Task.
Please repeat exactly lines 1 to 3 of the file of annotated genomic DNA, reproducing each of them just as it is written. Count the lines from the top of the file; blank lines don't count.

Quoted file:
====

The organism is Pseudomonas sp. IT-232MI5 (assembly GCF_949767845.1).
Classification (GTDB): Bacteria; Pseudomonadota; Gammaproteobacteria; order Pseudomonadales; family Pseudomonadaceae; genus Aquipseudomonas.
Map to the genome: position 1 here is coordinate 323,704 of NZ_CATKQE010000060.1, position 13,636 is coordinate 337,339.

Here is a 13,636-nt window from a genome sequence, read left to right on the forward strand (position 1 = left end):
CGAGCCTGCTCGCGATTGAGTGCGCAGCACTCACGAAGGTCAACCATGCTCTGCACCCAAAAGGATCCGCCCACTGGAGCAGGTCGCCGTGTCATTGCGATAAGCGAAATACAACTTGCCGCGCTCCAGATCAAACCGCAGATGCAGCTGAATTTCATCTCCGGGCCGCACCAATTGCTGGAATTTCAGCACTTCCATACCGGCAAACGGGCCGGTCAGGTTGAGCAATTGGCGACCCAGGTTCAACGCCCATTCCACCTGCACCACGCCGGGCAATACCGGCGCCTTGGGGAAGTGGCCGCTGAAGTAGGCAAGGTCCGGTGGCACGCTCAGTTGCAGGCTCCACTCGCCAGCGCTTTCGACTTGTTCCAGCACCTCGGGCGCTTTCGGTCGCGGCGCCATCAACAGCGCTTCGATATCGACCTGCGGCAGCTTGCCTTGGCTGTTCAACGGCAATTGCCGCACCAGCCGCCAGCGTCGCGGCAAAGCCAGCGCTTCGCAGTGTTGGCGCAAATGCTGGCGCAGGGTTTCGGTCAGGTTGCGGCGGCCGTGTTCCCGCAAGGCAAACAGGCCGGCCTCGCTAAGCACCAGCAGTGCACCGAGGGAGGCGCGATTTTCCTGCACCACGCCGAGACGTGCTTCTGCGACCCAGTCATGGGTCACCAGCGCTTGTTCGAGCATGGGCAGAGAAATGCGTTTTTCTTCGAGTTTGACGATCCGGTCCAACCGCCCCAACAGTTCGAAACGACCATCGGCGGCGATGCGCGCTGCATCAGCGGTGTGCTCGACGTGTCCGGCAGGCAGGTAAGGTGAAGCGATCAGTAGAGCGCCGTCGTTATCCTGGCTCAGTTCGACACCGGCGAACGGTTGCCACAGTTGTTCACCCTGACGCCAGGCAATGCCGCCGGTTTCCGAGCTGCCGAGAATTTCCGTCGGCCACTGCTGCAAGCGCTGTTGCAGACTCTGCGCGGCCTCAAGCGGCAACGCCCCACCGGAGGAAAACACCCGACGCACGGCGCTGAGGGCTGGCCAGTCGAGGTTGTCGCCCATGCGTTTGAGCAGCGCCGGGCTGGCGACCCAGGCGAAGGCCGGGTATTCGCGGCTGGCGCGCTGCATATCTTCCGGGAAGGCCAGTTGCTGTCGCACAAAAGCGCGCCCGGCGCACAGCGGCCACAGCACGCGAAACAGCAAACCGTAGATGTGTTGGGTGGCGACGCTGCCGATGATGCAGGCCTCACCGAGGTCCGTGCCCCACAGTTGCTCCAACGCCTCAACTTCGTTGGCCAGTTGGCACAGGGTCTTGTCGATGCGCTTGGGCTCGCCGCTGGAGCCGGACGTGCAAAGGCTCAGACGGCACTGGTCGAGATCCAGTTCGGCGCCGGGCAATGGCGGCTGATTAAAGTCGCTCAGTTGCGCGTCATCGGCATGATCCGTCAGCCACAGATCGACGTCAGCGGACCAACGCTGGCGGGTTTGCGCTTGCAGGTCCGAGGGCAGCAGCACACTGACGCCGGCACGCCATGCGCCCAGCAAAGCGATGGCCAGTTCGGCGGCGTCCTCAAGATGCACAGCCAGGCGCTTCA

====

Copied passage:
The organism is Pseudomonas sp. IT-232MI5 (assembly GCF_949767845.1).
Classification (GTDB): Bacteria; Pseudomonadota; Gammaproteobacteria; order Pseudomonadales; family Pseudomonadaceae; genus Aquipseudomonas.
Map to the genome: position 1 here is coordinate 323,704 of NZ_CATKQE010000060.1, position 13,636 is coordinate 337,339.